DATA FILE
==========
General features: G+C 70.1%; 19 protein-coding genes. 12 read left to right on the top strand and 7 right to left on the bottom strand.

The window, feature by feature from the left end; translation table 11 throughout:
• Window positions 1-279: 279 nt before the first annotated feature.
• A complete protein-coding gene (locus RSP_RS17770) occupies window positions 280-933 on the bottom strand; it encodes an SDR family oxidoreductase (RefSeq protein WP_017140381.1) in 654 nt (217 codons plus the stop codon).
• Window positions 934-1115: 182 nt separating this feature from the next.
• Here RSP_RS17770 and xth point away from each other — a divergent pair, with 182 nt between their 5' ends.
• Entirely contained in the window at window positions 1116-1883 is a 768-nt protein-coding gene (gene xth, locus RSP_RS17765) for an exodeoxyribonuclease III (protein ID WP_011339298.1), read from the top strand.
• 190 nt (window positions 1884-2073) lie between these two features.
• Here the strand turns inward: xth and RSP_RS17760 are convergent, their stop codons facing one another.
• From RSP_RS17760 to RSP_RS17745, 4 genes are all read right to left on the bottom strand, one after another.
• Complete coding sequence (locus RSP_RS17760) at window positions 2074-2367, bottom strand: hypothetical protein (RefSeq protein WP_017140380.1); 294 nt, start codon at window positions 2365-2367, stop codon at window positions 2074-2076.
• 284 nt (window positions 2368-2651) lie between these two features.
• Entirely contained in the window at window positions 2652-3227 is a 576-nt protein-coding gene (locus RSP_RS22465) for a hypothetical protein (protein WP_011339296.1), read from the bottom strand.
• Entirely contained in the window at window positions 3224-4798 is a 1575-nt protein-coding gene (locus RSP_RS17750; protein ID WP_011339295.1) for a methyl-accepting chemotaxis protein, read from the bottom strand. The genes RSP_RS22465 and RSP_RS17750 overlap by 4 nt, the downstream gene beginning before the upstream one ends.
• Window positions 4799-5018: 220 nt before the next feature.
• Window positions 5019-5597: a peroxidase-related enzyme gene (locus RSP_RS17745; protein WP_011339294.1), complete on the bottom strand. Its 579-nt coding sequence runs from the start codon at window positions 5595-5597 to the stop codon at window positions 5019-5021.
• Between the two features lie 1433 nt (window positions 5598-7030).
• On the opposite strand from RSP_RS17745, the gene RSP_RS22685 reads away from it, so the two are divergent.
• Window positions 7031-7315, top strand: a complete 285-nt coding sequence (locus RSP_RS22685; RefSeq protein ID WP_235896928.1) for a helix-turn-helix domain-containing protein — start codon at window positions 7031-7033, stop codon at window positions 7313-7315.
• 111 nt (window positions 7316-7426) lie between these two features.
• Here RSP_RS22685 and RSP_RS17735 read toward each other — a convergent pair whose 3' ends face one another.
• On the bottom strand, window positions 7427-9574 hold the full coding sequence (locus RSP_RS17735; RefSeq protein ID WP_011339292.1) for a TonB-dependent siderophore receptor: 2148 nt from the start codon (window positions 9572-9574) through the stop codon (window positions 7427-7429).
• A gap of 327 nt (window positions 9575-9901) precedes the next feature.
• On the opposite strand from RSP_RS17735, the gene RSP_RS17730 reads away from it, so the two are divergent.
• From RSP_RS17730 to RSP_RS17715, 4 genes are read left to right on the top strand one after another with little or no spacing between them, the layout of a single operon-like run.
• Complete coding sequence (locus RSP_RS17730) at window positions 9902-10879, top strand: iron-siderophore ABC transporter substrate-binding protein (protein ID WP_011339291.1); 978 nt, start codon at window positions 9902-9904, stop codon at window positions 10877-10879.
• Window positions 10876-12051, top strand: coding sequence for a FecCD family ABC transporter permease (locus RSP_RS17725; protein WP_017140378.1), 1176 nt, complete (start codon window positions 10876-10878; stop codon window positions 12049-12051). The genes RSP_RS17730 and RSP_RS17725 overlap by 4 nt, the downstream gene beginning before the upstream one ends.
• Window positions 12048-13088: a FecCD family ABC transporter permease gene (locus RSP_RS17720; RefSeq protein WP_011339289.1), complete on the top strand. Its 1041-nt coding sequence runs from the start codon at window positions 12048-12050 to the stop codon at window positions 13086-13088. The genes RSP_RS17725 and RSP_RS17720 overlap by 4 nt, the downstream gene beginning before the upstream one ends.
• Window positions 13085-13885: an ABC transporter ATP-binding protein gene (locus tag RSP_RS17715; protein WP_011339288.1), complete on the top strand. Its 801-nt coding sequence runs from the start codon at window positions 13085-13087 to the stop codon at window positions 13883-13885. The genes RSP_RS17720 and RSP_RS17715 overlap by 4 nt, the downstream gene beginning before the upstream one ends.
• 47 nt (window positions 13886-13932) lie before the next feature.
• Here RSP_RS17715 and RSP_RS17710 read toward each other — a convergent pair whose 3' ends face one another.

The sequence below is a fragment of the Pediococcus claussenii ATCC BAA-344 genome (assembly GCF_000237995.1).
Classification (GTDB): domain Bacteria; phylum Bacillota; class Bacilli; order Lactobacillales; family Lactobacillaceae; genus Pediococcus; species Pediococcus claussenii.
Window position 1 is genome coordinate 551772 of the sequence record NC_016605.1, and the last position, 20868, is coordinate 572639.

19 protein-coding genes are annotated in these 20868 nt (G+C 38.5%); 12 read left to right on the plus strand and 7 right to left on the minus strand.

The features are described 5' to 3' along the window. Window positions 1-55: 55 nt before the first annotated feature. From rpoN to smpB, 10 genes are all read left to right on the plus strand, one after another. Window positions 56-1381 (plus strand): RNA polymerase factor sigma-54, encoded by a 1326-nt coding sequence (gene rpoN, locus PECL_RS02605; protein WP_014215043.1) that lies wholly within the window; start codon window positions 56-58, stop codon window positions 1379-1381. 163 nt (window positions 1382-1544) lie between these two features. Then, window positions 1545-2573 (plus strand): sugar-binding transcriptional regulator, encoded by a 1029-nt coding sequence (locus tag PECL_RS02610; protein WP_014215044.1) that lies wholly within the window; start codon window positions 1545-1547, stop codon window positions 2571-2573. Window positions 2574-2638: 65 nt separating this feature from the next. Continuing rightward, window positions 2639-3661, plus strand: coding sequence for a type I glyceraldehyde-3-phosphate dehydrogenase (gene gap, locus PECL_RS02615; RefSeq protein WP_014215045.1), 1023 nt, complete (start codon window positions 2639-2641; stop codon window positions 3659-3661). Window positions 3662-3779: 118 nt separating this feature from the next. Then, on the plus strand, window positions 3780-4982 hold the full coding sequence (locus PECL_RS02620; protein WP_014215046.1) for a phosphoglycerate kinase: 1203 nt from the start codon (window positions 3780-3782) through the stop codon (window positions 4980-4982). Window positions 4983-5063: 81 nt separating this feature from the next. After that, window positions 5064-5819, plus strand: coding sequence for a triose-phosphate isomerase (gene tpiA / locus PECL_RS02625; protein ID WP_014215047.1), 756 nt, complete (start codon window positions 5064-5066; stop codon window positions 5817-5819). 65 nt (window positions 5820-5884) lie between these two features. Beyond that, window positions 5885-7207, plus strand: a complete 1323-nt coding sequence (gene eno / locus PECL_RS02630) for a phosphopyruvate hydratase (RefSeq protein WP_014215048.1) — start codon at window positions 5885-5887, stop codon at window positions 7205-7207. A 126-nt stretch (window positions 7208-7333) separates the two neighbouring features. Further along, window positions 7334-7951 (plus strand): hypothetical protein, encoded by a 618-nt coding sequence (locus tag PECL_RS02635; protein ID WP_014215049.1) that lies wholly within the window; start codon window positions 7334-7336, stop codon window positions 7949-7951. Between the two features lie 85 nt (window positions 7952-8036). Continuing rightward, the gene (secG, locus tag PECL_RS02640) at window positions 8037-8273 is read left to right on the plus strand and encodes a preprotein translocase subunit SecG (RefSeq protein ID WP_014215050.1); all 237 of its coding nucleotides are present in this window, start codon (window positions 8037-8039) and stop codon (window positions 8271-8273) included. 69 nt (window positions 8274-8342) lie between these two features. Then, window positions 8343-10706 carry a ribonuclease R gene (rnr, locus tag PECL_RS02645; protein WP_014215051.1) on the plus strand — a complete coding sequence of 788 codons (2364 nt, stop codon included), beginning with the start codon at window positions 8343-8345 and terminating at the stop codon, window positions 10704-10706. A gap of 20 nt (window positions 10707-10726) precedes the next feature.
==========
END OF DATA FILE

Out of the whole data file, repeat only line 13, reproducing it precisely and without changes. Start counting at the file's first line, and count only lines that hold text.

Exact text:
• Entirely contained in the window at window positions 2652-3227 is a 576-nt protein-coding gene (locus RSP_RS22465) for a hypothetical protein (protein WP_011339296.1), read from the bottom strand.